Re:A shame (1)

Anonymous Coward | more than 3 years ago | (#35868128)

I bought an 80GB Hitachi Travelstar to my Amiga once. It is still working fine.

Never heard anything good about WD.

Cream rising, Crap sinking (1, Insightful)

mauriceh (3721) | more than 3 years ago | (#35867564)

Seagate and Samsung HDD merge = Crap gets bigger
WD and Hitachi GST merge = Cream gets better.

I will tell you where this goes:
Seagate goes broke within 18 months

Re:Cream rising, Crap sinking (1)

Rolgar (556636) | more than 3 years ago | (#35867942)

I like Samsung hardware. When I built my machine 5 years ago, I went with 2 160GB low noise Samsung drives (SATA 1.0 when it was rather rare), and I love them. It's a shame that this is happening. I really think we as customers would be better off if mergers and acquisitions by a competitor or conglomerate were prohibited.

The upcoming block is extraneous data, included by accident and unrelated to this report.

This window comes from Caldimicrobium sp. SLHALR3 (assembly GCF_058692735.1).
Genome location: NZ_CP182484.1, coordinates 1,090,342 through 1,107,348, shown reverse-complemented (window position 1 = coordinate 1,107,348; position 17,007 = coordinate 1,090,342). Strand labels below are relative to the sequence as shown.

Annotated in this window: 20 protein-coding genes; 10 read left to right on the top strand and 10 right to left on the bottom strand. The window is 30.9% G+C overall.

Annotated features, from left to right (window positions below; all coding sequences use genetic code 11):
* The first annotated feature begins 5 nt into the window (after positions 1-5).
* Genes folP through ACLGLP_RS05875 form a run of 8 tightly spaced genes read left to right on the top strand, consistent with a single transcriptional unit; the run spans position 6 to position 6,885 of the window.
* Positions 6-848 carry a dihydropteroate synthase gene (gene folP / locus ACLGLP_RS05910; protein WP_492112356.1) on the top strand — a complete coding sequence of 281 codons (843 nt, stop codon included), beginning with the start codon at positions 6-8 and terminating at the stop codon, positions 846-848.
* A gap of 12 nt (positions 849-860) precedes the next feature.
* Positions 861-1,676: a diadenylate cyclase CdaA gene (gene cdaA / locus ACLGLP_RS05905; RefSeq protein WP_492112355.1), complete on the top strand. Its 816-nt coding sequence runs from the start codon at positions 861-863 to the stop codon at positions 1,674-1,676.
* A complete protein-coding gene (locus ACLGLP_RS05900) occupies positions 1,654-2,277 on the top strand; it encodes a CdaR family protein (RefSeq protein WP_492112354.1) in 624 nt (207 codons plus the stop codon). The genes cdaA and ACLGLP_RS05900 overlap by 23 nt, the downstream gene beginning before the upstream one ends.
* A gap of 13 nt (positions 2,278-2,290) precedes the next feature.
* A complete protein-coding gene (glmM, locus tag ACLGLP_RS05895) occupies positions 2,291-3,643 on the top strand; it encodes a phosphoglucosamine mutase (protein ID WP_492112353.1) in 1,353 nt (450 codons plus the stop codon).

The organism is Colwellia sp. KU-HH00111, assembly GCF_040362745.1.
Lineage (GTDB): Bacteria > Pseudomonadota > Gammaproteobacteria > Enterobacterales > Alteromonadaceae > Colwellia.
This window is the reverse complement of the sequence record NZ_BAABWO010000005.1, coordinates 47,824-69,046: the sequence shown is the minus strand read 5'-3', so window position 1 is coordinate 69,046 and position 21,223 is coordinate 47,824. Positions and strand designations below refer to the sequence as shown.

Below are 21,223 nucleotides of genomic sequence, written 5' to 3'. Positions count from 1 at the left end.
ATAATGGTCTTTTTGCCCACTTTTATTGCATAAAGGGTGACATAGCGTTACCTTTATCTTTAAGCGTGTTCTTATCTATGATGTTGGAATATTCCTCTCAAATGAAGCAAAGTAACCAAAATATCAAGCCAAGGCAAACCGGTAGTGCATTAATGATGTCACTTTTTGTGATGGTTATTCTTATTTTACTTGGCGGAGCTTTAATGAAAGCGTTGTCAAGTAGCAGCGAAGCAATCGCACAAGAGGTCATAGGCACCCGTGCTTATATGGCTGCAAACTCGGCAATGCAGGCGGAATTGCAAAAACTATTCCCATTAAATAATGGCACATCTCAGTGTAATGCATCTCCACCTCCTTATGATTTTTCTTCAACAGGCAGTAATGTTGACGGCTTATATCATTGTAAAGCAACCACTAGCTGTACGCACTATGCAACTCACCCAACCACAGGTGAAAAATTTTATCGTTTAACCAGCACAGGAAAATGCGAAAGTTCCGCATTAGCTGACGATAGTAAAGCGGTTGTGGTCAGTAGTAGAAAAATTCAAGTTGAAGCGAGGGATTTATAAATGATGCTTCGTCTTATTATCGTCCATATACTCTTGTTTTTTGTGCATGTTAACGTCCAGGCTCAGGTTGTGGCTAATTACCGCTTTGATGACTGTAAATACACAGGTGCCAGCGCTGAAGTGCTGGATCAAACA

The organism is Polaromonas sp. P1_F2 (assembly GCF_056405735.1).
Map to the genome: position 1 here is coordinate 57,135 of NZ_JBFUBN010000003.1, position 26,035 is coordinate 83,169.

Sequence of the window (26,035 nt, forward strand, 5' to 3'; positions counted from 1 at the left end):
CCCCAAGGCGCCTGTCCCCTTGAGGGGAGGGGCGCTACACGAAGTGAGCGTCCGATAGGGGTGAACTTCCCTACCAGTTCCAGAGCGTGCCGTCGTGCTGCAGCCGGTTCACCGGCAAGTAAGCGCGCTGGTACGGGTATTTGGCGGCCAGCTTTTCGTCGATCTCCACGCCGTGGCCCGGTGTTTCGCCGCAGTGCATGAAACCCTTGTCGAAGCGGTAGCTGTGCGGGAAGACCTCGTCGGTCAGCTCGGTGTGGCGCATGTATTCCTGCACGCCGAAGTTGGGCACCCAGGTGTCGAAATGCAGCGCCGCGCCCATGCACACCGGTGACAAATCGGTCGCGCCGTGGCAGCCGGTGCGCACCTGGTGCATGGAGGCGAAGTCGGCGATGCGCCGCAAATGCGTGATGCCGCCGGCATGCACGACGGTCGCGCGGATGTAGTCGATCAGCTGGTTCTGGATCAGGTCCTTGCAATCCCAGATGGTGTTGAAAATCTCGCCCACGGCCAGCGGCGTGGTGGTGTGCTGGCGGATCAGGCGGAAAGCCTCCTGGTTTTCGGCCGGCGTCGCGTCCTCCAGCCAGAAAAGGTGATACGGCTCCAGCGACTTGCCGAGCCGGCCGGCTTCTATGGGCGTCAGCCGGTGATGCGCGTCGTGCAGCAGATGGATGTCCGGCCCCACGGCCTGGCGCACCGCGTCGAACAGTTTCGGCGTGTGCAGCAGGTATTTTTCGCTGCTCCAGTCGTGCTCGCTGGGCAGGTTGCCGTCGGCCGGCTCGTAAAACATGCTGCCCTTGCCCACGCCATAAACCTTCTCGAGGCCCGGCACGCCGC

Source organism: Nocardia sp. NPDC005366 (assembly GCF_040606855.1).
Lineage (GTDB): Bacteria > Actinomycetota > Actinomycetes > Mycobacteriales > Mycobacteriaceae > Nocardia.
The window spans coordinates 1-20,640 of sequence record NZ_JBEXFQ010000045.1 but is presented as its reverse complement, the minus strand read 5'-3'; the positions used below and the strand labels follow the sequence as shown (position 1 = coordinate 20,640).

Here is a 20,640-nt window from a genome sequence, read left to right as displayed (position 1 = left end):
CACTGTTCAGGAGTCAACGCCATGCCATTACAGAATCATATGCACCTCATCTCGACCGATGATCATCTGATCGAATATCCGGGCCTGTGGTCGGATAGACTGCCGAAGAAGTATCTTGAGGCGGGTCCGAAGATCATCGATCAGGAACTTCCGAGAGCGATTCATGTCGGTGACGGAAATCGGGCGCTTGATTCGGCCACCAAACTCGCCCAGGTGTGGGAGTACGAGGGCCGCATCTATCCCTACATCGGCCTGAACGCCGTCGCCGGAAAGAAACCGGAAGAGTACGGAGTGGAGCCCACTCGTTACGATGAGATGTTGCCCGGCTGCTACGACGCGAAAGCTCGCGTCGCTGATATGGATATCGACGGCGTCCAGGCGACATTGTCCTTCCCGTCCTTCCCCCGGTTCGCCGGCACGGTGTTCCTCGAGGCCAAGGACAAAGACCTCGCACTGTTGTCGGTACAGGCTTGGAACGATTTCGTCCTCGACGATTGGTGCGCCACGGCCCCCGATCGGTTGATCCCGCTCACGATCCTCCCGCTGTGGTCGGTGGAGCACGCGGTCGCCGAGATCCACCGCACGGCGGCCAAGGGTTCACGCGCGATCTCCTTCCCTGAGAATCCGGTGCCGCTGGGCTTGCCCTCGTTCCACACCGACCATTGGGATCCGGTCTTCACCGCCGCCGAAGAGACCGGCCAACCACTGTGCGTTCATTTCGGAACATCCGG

Re:Cream rising, Crap sinking (1)

hedwards (940851) | more than 3 years ago | (#35868276)

Mergers haven't been about the consumer in a very long time. Chances are that if you're hearing about a merger and aren't deeply embedded in a regulatory agency or on Wall Street that it's not something that's going to be good for the consumers.

Mergers are like sending jobs offshore, it's got nothing to do with providing a better product or one that's cheaper, it's all about lining the pockets of the executives that did it.

Re:Cream rising, Crap sinking (1)

mauriceh (3721) | more than 3 years ago | (#35869446)

Mergers are inevitable.
Some companies/divisions win, some lose.

Samsung could not make money with HDDs, probably economy of scale.
Plus they tried ( and failed) to crack the enterprise space.

OT: Whatever happened to Quantum ? (1)

Fireshadow (632041) | more than 3 years ago | (#35867630)

Whatever happened to Quantum? Reason I ask is I recently did a data recovery off an old Quantum 40 Gb drive. Drive came from a Gateway desktop that had an Intel CPU and RAMBUS RAM.

Re:OT: Whatever happened to Quantum ? (1)

Teese (89081) | more than 3 years ago | (#35867736)

According to wikipedia [] , they where bought by Maxtor in 2001, then Maxtor was bought by Seagate in 2005.